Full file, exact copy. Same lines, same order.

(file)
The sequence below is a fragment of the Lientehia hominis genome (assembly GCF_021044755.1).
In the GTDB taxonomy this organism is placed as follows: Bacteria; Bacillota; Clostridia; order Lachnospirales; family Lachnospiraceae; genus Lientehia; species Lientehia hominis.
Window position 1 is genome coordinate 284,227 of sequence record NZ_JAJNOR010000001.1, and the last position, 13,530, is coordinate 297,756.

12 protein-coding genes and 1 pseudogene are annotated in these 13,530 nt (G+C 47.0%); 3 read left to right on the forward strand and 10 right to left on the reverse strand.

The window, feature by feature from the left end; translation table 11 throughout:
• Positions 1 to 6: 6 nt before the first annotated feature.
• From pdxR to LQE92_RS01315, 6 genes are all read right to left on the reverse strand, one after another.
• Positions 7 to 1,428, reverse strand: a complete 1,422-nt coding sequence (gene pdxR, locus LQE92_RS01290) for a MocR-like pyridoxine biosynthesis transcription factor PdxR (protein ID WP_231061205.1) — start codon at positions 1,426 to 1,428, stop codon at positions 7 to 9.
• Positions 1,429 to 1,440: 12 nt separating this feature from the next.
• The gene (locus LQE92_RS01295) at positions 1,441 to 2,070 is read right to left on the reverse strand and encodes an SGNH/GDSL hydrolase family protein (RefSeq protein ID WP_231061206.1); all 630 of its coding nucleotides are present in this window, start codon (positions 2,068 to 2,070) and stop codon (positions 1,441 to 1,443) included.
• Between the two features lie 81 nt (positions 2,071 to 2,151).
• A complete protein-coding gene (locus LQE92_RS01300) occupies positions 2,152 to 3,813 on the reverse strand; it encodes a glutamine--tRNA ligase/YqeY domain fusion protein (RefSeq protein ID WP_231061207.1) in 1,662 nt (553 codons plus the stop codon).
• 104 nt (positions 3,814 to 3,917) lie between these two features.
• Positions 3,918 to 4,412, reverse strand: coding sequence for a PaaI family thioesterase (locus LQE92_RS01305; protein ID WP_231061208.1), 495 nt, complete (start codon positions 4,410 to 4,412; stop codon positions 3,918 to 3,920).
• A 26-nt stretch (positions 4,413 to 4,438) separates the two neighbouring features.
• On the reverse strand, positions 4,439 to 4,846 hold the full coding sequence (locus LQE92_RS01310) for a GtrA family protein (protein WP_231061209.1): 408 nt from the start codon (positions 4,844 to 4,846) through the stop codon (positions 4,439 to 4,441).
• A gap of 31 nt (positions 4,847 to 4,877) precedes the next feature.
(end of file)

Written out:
The sequence below is a fragment of the Lientehia hominis genome (assembly GCF_021044755.1).
In the GTDB taxonomy this organism is placed as follows: Bacteria; Bacillota; Clostridia; order Lachnospirales; family Lachnospiraceae; genus Lientehia; species Lientehia hominis.
Window position 1 is genome coordinate 284,227 of sequence record NZ_JAJNOR010000001.1, and the last position, 13,530, is coordinate 297,756.

12 protein-coding genes and 1 pseudogene are annotated in these 13,530 nt (G+C 47.0%); 3 read left to right on the forward strand and 10 right to left on the reverse strand.

The window, feature by feature from the left end; translation table 11 throughout:
• Positions 1 to 6: 6 nt before the first annotated feature.
• From pdxR to LQE92_RS01315, 6 genes are all read right to left on the reverse strand, one after another.
• Positions 7 to 1,428, reverse strand: a complete 1,422-nt coding sequence (gene pdxR, locus LQE92_RS01290) for a MocR-like pyridoxine biosynthesis transcription factor PdxR (protein ID WP_231061205.1) — start codon at positions 1,426 to 1,428, stop codon at positions 7 to 9.
• Positions 1,429 to 1,440: 12 nt separating this feature from the next.
• The gene (locus LQE92_RS01295) at positions 1,441 to 2,070 is read right to left on the reverse strand and encodes an SGNH/GDSL hydrolase family protein (RefSeq protein ID WP_231061206.1); all 630 of its coding nucleotides are present in this window, start codon (positions 2,068 to 2,070) and stop codon (positions 1,441 to 1,443) included.
• Between the two features lie 81 nt (positions 2,071 to 2,151).
• A complete protein-coding gene (locus LQE92_RS01300) occupies positions 2,152 to 3,813 on the reverse strand; it encodes a glutamine--tRNA ligase/YqeY domain fusion protein (RefSeq protein ID WP_231061207.1) in 1,662 nt (553 codons plus the stop codon).
• 104 nt (positions 3,814 to 3,917) lie between these two features.
• Positions 3,918 to 4,412, reverse strand: coding sequence for a PaaI family thioesterase (locus LQE92_RS01305; protein ID WP_231061208.1), 495 nt, complete (start codon positions 4,410 to 4,412; stop codon positions 3,918 to 3,920).
• A 26-nt stretch (positions 4,413 to 4,438) separates the two neighbouring features.
• On the reverse strand, positions 4,439 to 4,846 hold the full coding sequence (locus LQE92_RS01310) for a GtrA family protein (protein WP_231061209.1): 408 nt from the start codon (positions 4,844 to 4,846) through the stop codon (positions 4,439 to 4,441).
• A gap of 31 nt (positions 4,847 to 4,877) precedes the next feature.